Sweet Mud [subtitled]

Sweet Mud

I’ve noticed a pattern as I watch movies lately, especially since I’ve been focusing mostly on indie and foreign films. I almost always start with a positive attitude, then most of the time a few minutes into it I realize it’s a chore to watch since such films tend to require considerably more effort and concentration from the viewer than mainstream Hollywood fare. From maybe that five minute mark to, say, the twenty minute mark I’m fighting boredom and feeling ambivalent about whether I should have chosen this as one of my movies to watch, then invariably I adjust to the different style of viewing required and I get drawn in to at least some extent. Sometimes I end up really liking the film and sometimes it’s just OK, but rarely if ever does it remain a struggle to get through watching it.

Sweet Mud is the story of a year or so of life on an Israeli kibbutz. When it seemed to be just kind of showing vignettes from the lives of various people in the kibbutz it was only minimally holding my interest. But when it eventually settled in and became more a story about a specific mother and son and more of a plot developed, it picked up in intensity and I cared more what was going on.

I believe—and I’m really not that knowledgeable about it—that when the kibbutzim started they were considerably more idealistic and more willing to deviate from the conventional. For example, children were raised collectively. And I think the more extreme stuff like that is regarded as having been mostly a failure, as parents insisted on bonding with and favoring their biological child over others. So biological instinct overrode the social experiment.

If that’s the case, then this movie takes place later, when there are only traces remaining of such practices. The children sleep in a separate building with each other, but other than that it appears the kids interact with their parents and family the rest of the day the same way any kids would.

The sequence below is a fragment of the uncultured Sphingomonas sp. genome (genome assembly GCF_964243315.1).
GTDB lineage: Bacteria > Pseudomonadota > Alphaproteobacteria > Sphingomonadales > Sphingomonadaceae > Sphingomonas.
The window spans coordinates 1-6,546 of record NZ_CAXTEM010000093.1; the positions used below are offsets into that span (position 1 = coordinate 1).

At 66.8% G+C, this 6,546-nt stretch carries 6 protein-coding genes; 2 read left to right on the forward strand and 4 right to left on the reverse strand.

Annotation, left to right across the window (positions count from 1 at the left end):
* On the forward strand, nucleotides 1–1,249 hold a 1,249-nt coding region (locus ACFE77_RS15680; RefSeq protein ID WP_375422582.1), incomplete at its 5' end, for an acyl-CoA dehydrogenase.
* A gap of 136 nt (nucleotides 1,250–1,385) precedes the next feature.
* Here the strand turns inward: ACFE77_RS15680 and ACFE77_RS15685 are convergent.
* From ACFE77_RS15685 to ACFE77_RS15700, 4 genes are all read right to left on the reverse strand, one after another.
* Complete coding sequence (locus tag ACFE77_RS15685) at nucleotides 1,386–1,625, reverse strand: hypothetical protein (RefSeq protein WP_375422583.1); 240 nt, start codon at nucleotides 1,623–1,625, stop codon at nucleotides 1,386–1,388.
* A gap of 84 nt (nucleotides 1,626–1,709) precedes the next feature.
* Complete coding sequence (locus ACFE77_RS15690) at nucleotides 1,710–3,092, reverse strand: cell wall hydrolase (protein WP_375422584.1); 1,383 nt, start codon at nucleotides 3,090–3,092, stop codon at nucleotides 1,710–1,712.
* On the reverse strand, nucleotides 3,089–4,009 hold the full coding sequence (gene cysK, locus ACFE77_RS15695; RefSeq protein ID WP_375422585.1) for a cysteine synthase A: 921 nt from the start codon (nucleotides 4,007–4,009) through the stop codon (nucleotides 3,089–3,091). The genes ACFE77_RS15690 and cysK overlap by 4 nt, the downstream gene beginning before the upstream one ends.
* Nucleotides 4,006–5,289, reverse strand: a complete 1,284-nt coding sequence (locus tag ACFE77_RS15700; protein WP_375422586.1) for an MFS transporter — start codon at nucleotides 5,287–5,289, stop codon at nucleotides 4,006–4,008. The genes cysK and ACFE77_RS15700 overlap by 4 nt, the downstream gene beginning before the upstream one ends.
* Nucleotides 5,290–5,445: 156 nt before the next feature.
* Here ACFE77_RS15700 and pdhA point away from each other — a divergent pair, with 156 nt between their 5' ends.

It would seem the kibbutz environment is ripe for examination, as it can differ so much from the lifestyle of most viewers. But for most of the movie I felt like they weren’t doing too much with that. That is, good and bad things happen, but it didn’t feel, to me, that they were presented as stemming from the kibbutz environment in such a way as to constitute an endorsement or a condemnation of it.

But then at the end, one of the main characters vehemently denounces the kibbutz and attributes a lot of negative consequences to it, and even charges that it has warped its members into evil people.

So either the film is indeed intended to expose and condemn the kibbutz system, or—since the attack is put in the mouth of a mentally unbalanced character—it at least wants to raise such issues for question in the viewer’s mind.

Sweet Mud never did hold my interest at a high level, so I’d put it in the category mentioned above of films that early on I fear are going to be boring, and that then end up better but just OK. There were some effective moments, and I appreciated watching the way the relationship developed to where the son was trying to save the mother, but it didn’t connect with me in a very deep way.

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